From: Frank McCoy on
Dan Sullivan <dsulldan(a)optonline.net> wrote:

>On Jul 31, 7:49 pm, Frank McCoy <mcc...(a)millcomm.com> wrote:
>> Dan Sullivan <dsull...(a)optonline.net> wrote:
>> >About 1400 kids die every year at the hands of their parents.
>>
>> >How many kids die every year from foster parents, grag?
>>
>> Actually, quite a few do.
>> The government though, won't release THOSE statistics, because it
>> makes them look bad.
>
>Actually the feds would get the info from the states who would get the
>info from the counties, and that's where the problem lies (pardon the
>pun). It's the info from the counties that is inaccurate.
>
>> http://articles.sfgate.com/2006-12-03/opinion/17326464_1_children-s-d...
>>
>> I suspect, that far more *percentage wise* die in foster-care than in
>> their parents homes.  It only makes sense.
>
>I'm asking about children who're killed by their foster parents as
>compared to the number of children who're killed by their parents..
>
What's significant, isn't the actual numbers; but the *relative*
numbers. (Pardon the inadvertent pun.)

There will, quite naturally be an enormously larger number of parents
who kill their children than foster-parents; unless something is
incredibly horribly wrong.

It's just that foster-parents are a MUCH smaller number than "real"
parents.

OTOH, not all that much can be assumed if the relative numbers are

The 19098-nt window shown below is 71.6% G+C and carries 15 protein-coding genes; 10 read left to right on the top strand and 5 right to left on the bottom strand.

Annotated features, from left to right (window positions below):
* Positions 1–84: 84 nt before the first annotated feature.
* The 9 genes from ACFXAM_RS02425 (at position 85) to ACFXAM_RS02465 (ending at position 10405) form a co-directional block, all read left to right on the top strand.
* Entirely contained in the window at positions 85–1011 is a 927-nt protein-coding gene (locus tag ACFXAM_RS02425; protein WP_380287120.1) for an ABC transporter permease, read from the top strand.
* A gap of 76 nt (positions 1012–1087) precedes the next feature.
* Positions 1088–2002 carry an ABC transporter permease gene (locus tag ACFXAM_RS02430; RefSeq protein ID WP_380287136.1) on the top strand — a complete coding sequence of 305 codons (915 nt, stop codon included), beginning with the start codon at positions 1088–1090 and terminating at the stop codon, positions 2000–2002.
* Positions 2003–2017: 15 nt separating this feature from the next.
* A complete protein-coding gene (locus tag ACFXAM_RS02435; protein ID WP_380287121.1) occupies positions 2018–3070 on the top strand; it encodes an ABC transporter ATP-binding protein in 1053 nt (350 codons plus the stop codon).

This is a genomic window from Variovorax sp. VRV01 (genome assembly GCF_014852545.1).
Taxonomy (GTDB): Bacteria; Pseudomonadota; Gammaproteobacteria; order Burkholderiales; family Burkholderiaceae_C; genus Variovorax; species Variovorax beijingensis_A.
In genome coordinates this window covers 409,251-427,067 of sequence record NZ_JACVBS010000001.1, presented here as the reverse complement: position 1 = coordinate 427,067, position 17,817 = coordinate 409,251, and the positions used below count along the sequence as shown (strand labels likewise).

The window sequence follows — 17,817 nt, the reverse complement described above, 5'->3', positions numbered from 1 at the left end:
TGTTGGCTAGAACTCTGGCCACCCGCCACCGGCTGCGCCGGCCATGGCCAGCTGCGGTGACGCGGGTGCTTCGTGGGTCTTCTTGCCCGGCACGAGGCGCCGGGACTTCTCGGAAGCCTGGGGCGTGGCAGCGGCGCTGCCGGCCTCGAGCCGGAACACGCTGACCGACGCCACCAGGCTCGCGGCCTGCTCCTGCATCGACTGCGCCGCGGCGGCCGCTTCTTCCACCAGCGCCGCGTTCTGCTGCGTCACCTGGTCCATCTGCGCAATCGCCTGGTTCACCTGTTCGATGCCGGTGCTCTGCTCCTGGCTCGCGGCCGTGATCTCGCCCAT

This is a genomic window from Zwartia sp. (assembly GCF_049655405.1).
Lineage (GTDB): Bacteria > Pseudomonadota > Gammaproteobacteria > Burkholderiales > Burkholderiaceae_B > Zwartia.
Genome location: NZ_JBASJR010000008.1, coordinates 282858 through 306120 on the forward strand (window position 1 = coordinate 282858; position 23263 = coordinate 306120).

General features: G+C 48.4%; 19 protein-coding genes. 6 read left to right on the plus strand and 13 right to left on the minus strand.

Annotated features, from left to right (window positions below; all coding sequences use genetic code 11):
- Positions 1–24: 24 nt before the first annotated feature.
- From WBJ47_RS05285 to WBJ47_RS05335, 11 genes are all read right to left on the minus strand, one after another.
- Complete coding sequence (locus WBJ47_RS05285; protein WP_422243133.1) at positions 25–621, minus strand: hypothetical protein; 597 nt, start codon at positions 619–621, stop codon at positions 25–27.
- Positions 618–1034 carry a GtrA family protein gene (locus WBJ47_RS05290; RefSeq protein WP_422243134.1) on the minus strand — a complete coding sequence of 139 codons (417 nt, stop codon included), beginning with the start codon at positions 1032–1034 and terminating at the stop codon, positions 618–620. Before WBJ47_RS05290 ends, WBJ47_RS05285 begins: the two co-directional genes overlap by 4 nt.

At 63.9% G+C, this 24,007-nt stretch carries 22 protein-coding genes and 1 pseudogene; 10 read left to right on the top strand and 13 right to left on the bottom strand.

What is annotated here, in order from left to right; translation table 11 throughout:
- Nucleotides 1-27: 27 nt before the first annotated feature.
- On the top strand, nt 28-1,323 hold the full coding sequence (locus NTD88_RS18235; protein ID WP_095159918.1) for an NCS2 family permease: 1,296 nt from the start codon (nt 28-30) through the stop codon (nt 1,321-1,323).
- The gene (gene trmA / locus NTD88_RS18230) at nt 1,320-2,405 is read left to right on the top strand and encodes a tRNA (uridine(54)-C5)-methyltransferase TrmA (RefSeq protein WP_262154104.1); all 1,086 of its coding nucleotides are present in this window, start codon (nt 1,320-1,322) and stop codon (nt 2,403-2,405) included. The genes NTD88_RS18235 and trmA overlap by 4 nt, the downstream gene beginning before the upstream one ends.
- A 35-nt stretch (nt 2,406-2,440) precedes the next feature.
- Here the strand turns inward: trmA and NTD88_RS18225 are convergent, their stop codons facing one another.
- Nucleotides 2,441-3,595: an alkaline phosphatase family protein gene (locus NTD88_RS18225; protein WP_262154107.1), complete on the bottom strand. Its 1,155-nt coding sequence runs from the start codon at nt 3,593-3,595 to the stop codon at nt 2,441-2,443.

higher for the foster-parents; unless those same per-capita numbers
are hugely out-of-line ... For reasons I previously mentioned.

>> It DOES happen!
>
>Correct.

But don't go assuming that foster-care is necessarily worse than
familial care. Sometimes it is; and sometimes it ain't.

Having spent a lot of time in foster-care as a child, I could give you
both wonderful examples and some incredibly bad ones as well.

Overall?
My feeling was generally that foster-parents TRIED.
Sometimes they tried too hard.
Sometimes they assumed thing about the kids they cared for that were
completely unfair.
Sometimes doing what they thought was "best for the child" was often
the worst. Good intentions don't always mean good results.
Rarely indeed was the harm *intentional*.
That doesn't mean it didn't happen or was fair.

Taking a kid, especially an abused kid, into your house from off the
street can be quite a challenge. It takes a special kind of person.

Unfortunately, for BEST results, it takes not just kindness or
firmness, but an incredible amount of brains and common sense ... Not